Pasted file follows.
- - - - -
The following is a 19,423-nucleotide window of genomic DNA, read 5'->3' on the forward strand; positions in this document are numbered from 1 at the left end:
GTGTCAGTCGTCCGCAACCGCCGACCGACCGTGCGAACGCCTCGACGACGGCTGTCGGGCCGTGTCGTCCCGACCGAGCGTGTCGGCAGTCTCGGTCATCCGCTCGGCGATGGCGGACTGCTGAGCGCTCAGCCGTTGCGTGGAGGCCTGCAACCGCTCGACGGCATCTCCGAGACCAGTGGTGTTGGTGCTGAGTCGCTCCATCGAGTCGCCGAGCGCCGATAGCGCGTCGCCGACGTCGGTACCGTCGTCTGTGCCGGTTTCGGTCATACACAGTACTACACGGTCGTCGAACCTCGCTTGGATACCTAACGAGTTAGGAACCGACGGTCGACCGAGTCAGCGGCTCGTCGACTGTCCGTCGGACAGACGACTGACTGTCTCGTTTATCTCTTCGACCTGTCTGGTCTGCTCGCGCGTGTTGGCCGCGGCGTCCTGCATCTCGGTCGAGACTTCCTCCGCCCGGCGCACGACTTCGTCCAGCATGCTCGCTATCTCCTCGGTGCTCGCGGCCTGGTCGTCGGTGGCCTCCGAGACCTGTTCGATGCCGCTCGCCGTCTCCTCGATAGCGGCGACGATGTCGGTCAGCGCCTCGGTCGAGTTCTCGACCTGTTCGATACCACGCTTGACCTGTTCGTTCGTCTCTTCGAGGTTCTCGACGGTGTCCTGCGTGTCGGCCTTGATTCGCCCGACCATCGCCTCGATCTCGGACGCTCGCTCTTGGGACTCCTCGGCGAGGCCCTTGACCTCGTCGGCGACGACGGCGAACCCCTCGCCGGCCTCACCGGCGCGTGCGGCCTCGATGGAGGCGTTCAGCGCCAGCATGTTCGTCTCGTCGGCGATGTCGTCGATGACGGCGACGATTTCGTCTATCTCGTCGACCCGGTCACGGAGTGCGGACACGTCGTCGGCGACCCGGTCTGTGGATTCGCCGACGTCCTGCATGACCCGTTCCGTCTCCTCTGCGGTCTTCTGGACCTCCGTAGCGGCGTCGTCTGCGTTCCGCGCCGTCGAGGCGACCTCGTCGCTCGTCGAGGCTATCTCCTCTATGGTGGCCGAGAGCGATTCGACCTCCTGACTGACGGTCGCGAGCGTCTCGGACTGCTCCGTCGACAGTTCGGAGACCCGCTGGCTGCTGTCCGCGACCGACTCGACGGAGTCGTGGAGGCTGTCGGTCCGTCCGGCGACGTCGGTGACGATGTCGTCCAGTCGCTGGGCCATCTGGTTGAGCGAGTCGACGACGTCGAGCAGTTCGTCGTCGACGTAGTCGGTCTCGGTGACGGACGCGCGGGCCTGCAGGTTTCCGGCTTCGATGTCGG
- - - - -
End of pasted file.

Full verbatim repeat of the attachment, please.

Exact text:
The following is a 19,423-nucleotide window of genomic DNA, read 5'->3' on the forward strand; positions in this document are numbered from 1 at the left end:
GTGTCAGTCGTCCGCAACCGCCGACCGACCGTGCGAACGCCTCGACGACGGCTGTCGGGCCGTGTCGTCCCGACCGAGCGTGTCGGCAGTCTCGGTCATCCGCTCGGCGATGGCGGACTGCTGAGCGCTCAGCCGTTGCGTGGAGGCCTGCAACCGCTCGACGGCATCTCCGAGACCAGTGGTGTTGGTGCTGAGTCGCTCCATCGAGTCGCCGAGCGCCGATAGCGCGTCGCCGACGTCGGTACCGTCGTCTGTGCCGGTTTCGGTCATACACAGTACTACACGGTCGTCGAACCTCGCTTGGATACCTAACGAGTTAGGAACCGACGGTCGACCGAGTCAGCGGCTCGTCGACTGTCCGTCGGACAGACGACTGACTGTCTCGTTTATCTCTTCGACCTGTCTGGTCTGCTCGCGCGTGTTGGCCGCGGCGTCCTGCATCTCGGTCGAGACTTCCTCCGCCCGGCGCACGACTTCGTCCAGCATGCTCGCTATCTCCTCGGTGCTCGCGGCCTGGTCGTCGGTGGCCTCCGAGACCTGTTCGATGCCGCTCGCCGTCTCCTCGATAGCGGCGACGATGTCGGTCAGCGCCTCGGTCGAGTTCTCGACCTGTTCGATACCACGCTTGACCTGTTCGTTCGTCTCTTCGAGGTTCTCGACGGTGTCCTGCGTGTCGGCCTTGATTCGCCCGACCATCGCCTCGATCTCGGACGCTCGCTCTTGGGACTCCTCGGCGAGGCCCTTGACCTCGTCGGCGACGACGGCGAACCCCTCGCCGGCCTCACCGGCGCGTGCGGCCTCGATGGAGGCGTTCAGCGCCAGCATGTTCGTCTCGTCGGCGATGTCGTCGATGACGGCGACGATTTCGTCTATCTCGTCGACCCGGTCACGGAGTGCGGACACGTCGTCGGCGACCCGGTCTGTGGATTCGCCGACGTCCTGCATGACCCGTTCCGTCTCCTCTGCGGTCTTCTGGACCTCCGTAGCGGCGTCGTCTGCGTTCCGCGCCGTCGAGGCGACCTCGTCGCTCGTCGAGGCTATCTCCTCTATGGTGGCCGAGAGCGATTCGACCTCCTGACTGACGGTCGCGAGCGTCTCGGACTGCTCCGTCGACAGTTCGGAGACCCGCTGGCTGCTGTCCGCGACCGACTCGACGGAGTCGTGGAGGCTGTCGGTCCGTCCGGCGACGTCGGTGACGATGTCGTCCAGTCGCTGGGCCATCTGGTTGAGCGAGTCGACGACGTCGAGCAGTTCGTCGTCGACGTAGTCGGTCTCGGTGACGGACGCGCGGGCCTGCAGGTTTCCGGCTTCGATGTCGG